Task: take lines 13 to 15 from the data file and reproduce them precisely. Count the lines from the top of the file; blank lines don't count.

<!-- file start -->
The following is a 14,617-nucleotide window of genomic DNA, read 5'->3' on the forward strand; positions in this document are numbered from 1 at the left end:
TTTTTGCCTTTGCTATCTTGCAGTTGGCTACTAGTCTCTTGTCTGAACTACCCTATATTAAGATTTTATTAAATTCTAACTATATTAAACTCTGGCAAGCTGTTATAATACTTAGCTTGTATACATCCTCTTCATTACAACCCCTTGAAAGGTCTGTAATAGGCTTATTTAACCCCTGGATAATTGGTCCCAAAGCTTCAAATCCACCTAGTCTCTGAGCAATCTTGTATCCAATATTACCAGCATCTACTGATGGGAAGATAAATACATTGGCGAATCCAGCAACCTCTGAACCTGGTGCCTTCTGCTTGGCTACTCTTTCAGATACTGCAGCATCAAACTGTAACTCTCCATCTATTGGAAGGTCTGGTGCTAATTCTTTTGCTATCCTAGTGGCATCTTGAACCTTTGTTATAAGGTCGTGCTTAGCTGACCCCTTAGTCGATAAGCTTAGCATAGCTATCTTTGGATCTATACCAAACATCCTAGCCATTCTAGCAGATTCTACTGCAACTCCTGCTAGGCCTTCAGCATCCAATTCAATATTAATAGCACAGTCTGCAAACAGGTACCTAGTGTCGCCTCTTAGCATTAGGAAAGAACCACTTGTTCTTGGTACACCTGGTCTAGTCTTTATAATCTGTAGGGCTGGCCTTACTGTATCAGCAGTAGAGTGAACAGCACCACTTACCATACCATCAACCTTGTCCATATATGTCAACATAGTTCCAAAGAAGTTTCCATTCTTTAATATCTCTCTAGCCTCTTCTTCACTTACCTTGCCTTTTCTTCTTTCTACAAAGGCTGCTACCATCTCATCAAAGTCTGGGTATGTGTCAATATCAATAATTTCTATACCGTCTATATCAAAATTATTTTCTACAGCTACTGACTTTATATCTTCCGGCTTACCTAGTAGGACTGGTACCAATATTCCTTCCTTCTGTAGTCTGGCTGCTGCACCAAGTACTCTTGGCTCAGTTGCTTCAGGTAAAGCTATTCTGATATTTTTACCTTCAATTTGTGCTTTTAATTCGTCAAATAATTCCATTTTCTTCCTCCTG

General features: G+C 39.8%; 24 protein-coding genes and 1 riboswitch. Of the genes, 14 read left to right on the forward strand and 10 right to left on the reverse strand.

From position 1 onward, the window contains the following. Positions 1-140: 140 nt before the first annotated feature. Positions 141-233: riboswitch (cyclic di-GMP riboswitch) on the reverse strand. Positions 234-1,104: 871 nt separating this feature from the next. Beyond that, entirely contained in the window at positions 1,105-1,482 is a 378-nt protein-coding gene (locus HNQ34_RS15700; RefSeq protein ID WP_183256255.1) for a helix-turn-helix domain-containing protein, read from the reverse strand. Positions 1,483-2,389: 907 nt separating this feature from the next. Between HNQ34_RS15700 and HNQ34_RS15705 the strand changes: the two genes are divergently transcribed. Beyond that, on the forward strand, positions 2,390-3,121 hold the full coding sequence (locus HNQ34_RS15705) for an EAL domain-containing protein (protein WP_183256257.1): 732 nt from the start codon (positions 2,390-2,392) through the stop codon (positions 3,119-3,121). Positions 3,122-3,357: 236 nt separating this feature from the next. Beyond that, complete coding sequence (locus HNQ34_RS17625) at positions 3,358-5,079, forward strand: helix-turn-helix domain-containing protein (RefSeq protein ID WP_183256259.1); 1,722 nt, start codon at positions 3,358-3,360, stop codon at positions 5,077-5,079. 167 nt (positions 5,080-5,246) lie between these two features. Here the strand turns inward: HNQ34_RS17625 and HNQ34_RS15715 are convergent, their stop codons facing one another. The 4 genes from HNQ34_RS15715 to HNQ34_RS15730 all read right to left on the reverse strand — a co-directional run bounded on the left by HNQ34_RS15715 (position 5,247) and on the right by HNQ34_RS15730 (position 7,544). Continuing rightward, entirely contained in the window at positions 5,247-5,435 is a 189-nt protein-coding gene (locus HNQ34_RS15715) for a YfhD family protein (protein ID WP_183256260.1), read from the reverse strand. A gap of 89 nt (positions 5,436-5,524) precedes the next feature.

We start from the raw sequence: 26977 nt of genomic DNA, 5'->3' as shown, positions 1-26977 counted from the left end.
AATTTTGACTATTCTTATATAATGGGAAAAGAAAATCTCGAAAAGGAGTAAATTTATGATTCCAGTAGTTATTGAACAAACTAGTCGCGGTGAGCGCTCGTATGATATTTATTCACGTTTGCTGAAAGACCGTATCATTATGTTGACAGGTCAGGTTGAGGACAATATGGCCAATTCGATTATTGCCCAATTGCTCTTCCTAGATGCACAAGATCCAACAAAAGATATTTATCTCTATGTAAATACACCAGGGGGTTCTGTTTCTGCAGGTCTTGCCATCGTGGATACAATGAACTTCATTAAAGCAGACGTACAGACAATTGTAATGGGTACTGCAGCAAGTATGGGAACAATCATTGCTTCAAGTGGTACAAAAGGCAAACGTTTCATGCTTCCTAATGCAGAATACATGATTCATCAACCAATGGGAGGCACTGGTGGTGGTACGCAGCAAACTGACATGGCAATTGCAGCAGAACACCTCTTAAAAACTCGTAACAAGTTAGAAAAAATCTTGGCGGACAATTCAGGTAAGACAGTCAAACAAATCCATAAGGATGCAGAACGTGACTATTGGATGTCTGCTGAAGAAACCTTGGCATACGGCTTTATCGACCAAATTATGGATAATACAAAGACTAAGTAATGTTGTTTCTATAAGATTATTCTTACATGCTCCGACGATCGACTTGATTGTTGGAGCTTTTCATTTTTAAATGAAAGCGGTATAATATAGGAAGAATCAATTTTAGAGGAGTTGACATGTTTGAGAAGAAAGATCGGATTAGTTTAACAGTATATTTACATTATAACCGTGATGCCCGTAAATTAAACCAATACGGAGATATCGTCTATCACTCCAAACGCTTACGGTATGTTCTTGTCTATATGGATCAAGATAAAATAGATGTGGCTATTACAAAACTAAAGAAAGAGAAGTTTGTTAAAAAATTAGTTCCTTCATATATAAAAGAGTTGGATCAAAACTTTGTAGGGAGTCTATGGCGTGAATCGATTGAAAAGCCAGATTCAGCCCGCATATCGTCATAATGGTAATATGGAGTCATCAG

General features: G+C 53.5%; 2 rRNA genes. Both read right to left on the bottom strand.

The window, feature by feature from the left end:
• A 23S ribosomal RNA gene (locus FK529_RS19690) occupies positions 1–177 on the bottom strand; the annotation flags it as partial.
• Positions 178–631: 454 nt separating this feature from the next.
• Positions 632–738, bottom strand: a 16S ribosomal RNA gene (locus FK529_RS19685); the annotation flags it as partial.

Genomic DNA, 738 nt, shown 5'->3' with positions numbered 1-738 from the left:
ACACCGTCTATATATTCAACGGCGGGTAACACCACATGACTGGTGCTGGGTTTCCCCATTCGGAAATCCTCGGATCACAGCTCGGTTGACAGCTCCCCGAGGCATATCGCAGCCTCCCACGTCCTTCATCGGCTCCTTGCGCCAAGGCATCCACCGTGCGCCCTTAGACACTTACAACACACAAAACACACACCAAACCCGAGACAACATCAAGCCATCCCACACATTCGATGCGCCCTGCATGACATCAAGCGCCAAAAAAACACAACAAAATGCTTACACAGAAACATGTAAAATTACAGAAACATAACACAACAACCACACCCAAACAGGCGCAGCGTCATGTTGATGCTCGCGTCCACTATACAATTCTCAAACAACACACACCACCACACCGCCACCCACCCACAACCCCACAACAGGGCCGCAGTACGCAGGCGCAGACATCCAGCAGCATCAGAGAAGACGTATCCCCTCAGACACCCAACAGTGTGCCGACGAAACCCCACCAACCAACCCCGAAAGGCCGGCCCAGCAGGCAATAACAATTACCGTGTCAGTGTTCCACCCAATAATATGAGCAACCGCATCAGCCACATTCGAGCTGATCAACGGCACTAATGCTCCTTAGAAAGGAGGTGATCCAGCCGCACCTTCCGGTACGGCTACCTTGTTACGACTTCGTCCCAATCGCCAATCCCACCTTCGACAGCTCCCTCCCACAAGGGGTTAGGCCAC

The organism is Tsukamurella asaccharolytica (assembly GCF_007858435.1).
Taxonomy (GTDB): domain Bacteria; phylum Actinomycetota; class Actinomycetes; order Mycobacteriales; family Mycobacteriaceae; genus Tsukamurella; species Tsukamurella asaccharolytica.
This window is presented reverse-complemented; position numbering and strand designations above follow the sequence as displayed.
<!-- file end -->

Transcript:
ACACCGTCTATATATTCAACGGCGGGTAACACCACATGACTGGTGCTGGGTTTCCCCATTCGGAAATCCTCGGATCACAGCTCGGTTGACAGCTCCCCGAGGCATATCGCAGCCTCCCACGTCCTTCATCGGCTCCTTGCGCCAAGGCATCCACCGTGCGCCCTTAGACACTTACAACACACAAAACACACACCAAACCCGAGACAACATCAAGCCATCCCACACATTCGATGCGCCCTGCATGACATCAAGCGCCAAAAAAACACAACAAAATGCTTACACAGAAACATGTAAAATTACAGAAACATAACACAACAACCACACCCAAACAGGCGCAGCGTCATGTTGATGCTCGCGTCCACTATACAATTCTCAAACAACACACACCACCACACCGCCACCCACCCACAACCCCACAACAGGGCCGCAGTACGCAGGCGCAGACATCCAGCAGCATCAGAGAAGACGTATCCCCTCAGACACCCAACAGTGTGCCGACGAAACCCCACCAACCAACCCCGAAAGGCCGGCCCAGCAGGCAATAACAATTACCGTGTCAGTGTTCCACCCAATAATATGAGCAACCGCATCAGCCACATTCGAGCTGATCAACGGCACTAATGCTCCTTAGAAAGGAGGTGATCCAGCCGCACCTTCCGGTACGGCTACCTTGTTACGACTTCGTCCCAATCGCCAATCCCACCTTCGACAGCTCCCTCCCACAAGGGGTTAGGCCAC

The organism is Tsukamurella asaccharolytica (assembly GCF_007858435.1).
Taxonomy (GTDB): domain Bacteria; phylum Actinomycetota; class Actinomycetes; order Mycobacteriales; family Mycobacteriaceae; genus Tsukamurella; species Tsukamurella asaccharolytica.